Bomber Bites With Jumping Joe–Remembering Lou Gehrig’s Speech


Mandatory Credit: Chad R. MacDonald.

Lou Gehrig was one of the greatest players ever to play baseball.   He is also one of the most underrated and one of the least understood.  He was a Hall of Famer who played in the shadow of Babe Ruth, the greatest player who ever lived.  He won two MVPs, and came in second two other years.  He made seven All-Star teams, and would have made more had they existed.  His 185 RBI in 1931 is still the American League record.  He led the league in home runs 3 times.  He led the league in RBI five time.  He was a career .340 hitter.  His 2130 consecutive games streak is second only to Cal Ripken Jr’s 2632.  But to the common fan, he is not remembered for his accomplishments on the field, he is remembered for a speech he gave at Yankee  Stadium on July 4, 1939.

Gehrig was known as the Iron Horse during his playing days.  A hulking figure in the batters box, who was as strong as they come, Gehrig was stricken with the terrible disease that today bears his name.  After his diagnosis and subsequent retirement, the Yankees arranged for Gehrig to be honored in between games of a doubleheader.  Former teammates, politicians, and other dignitaries joined a sold out crowd in honoring the great player, who was then given a chance to address the crowd.  What happened next would become one of the most iconic speeches of all time.  A speech that can be recited by Americans as easily as the Gettysburg Address.

Most Americans can recite the lines of the speech with nearly complete accuracy.  Except of course they aren’t reciting Gehrig’s words, diction and mannerisms but that of

Gary Cooper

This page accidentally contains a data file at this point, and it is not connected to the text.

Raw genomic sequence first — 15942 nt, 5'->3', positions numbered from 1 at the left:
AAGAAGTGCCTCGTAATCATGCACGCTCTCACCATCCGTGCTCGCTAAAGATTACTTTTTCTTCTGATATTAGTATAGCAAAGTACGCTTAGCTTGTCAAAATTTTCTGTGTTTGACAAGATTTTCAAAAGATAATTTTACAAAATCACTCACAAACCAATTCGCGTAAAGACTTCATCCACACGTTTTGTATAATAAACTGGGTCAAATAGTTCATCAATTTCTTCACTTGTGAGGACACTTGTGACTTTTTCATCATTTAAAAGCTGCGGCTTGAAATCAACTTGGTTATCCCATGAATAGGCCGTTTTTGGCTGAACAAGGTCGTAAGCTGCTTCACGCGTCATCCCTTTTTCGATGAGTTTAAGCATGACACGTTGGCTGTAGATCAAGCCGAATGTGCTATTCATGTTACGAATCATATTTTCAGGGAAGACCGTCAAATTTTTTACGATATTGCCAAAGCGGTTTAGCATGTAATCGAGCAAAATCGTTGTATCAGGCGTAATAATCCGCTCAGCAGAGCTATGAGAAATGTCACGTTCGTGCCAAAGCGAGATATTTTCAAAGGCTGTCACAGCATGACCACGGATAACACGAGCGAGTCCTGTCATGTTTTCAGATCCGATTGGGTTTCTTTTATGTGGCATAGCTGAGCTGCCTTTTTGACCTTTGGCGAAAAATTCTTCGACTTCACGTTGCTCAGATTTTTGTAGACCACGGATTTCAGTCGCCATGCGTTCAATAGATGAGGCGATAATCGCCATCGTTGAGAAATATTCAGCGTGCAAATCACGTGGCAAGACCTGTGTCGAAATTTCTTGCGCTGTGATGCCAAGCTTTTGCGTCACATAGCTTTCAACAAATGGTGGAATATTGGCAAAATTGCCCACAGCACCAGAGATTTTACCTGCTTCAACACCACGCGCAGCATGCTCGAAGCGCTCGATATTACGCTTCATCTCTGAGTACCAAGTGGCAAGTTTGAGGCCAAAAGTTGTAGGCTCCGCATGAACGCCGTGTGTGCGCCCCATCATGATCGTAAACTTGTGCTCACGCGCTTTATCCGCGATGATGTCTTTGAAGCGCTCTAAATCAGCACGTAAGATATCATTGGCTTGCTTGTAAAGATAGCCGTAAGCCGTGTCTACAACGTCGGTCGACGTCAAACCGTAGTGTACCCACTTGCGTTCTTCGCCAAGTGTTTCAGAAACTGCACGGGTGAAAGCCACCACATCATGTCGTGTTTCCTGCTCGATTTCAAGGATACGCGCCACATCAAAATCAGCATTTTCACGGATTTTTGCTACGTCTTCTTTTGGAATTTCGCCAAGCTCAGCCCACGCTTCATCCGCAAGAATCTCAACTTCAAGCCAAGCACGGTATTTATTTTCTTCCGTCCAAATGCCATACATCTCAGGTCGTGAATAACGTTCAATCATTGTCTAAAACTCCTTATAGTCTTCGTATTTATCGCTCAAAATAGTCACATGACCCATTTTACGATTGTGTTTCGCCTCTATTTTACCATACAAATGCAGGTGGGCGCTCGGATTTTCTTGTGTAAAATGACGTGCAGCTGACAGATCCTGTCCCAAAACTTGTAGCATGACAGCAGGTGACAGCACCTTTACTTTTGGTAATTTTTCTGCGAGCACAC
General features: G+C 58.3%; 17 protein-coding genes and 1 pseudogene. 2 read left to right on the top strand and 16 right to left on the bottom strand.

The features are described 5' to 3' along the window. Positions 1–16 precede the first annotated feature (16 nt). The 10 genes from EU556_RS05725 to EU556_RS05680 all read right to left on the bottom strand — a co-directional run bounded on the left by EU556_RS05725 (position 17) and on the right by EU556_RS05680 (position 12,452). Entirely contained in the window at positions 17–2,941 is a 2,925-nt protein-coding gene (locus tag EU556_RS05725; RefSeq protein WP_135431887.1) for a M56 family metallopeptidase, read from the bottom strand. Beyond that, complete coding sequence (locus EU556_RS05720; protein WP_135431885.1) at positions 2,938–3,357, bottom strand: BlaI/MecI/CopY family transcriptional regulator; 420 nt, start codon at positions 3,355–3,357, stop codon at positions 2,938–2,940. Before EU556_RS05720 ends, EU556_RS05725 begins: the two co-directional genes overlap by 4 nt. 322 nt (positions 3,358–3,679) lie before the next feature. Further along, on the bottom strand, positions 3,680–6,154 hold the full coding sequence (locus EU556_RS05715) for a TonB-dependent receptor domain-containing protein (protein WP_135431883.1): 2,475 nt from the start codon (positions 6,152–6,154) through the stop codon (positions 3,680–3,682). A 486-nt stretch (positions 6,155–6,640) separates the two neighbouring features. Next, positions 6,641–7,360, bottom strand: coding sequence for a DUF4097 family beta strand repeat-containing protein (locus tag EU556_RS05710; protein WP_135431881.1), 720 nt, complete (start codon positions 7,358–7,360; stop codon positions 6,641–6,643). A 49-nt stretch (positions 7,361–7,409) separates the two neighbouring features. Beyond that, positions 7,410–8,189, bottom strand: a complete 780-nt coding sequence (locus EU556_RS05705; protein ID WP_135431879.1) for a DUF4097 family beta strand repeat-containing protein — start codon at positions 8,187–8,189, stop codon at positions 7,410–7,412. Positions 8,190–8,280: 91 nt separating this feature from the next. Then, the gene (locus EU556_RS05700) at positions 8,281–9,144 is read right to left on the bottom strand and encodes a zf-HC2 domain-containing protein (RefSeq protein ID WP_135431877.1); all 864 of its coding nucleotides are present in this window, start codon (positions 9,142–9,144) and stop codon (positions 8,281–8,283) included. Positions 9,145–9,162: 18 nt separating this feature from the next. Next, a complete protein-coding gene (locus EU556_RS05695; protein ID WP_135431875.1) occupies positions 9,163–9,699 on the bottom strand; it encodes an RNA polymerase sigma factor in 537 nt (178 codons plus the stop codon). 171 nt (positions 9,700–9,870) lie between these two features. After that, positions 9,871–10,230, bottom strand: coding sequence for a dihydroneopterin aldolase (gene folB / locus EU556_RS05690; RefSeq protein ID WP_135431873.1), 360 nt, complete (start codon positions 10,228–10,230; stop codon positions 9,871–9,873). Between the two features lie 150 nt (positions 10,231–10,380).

.  Gary Cooper played Gehrig in the movie “Pride of the Yankees” in 1942.  Former Yankee teammates Babe Ruth,

Bill Dickey


Bob Meusel


Mark Koenig

also appeared in the film to honor the late Gehrig.  The movie received eleven Academy Award nominations and culminated with Gehrig’s memorable speech.  However, the movie speech is vastly different from the actual speech given by the former Yankee first baseman.  The “Luckiest Man” portion of the speech was moved from the beginning of the speech to the end to increase the dramatic effect. Thus, when the speech is quoted, most people are actually quoting Cooper, who is paraphrasing Gehrig.

Whether we quote Cooper or Gehrig, the effect of the speech remains the same.  It was a truly American moment in time, that came on the anniversary of this nation’s birth.  When looking at the historical significance of the speech, one has to put in perspective the world around which the speech was given.  America was slowing coming out of the Great Depression.  In Europe, Hitler would invade Poland a few months later.  The movie would come out the summer after the Pearl Harbor attack, and a year after Gehrig’s death.  The speech is one of sacrifice and determination.  It speaks of gratitude and optimism.  On this 75th anniversary of that speech, on our Independence Day, we should all remember those words and the meaning behind them, for they tell the true story of the American Dream and our National Pastime.